Cruel good guy?
Question: In the book I want to write, the story focuses a lot on martial arts and their philosophies. I'm mostly talking about freestyle fighting and the characters mentalities, since I really couldn't do a real martial arts story justice, as I've never practiced martial arts myself. Anyway, The main character's best friend is meant to be both the antihero and, in some ways, the hero's foil. He believes that the "self-defense only" philosophy behind many martial arts is stupid and takes the "martial" in "martial arts" deeply to heart; he believes that fighting is about domination of the opponents and a fighter is just that, a FIGHTER, not a philosopher. The more I write him out though, the more I wonder whether I could get away with passing somebody so cruel and ruthless as a hero in any way, even an antihero. Any advice? I really like the idea of them being ends as well as complete opposites, but do you think it's a good idea? Thanks!Answer:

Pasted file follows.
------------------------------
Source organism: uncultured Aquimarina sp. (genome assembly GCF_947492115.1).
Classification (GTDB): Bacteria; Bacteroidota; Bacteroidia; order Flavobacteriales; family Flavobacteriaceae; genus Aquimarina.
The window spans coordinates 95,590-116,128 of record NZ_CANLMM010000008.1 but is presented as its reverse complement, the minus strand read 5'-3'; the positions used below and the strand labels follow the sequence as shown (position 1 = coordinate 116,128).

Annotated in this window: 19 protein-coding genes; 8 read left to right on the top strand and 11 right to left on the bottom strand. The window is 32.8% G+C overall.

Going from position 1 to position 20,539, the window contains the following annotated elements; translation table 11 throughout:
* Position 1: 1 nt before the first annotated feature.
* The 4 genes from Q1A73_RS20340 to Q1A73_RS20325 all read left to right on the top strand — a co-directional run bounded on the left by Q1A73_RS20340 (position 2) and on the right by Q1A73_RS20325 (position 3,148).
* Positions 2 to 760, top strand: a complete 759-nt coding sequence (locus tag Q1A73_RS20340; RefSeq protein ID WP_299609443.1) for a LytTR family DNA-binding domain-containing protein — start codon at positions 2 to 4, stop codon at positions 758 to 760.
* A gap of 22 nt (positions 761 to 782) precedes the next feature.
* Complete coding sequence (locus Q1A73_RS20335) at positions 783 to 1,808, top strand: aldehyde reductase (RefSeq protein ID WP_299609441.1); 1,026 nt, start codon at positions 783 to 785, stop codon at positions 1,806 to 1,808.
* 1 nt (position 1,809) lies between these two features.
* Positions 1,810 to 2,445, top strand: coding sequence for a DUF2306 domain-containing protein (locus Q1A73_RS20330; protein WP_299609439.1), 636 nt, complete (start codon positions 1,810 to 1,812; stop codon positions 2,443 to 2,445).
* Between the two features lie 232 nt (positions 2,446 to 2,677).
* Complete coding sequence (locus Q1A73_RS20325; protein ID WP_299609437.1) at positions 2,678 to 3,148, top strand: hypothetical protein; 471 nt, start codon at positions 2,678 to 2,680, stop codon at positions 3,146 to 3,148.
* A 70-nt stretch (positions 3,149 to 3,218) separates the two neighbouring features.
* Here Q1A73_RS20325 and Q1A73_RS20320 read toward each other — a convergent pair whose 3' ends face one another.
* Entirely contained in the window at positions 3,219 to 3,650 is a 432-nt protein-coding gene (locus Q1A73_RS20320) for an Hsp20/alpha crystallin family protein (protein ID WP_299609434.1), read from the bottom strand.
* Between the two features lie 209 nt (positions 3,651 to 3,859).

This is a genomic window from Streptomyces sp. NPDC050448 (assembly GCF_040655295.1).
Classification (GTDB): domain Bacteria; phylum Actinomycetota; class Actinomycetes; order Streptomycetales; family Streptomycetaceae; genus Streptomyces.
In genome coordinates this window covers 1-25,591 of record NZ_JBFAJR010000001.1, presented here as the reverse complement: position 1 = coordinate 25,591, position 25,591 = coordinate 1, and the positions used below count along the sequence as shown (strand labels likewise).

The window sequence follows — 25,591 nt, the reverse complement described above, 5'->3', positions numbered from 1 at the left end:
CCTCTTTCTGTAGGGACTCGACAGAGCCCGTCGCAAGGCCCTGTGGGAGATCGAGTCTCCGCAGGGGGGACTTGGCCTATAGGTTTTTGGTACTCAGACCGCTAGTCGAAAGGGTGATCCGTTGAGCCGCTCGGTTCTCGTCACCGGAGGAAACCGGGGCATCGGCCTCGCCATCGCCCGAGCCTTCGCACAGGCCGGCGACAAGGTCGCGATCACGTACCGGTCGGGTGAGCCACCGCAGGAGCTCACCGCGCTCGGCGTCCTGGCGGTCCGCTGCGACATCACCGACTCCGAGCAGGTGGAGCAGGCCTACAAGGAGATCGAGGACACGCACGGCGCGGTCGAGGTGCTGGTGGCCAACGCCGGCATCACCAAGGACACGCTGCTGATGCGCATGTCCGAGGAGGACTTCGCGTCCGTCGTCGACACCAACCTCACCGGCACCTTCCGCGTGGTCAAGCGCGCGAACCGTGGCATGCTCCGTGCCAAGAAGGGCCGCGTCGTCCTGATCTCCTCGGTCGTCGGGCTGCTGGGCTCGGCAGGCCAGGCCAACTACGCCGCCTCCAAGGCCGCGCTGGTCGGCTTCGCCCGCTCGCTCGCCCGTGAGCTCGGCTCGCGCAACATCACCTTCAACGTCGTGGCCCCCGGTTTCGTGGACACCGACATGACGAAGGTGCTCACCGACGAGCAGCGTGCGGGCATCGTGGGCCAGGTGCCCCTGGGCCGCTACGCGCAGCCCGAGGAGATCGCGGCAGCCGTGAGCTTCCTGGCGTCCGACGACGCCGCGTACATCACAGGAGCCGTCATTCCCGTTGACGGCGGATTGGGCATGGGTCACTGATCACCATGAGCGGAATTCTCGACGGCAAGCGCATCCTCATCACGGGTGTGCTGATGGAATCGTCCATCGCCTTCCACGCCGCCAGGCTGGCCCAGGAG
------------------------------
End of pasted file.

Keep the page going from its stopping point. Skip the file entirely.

I think you just need to ask yourself why your impact character feels a need to attack first and win at all costs. Is he naive about where violence leads? Or is this something experience has taught him to be the best approach? Either way, it should make sense. It should be justifiable, from his point of view anyway.
Incidentally, the better reasons the impact character has for his stance, the better his example will be at forcing your main character to assess what kind of person he wants to be.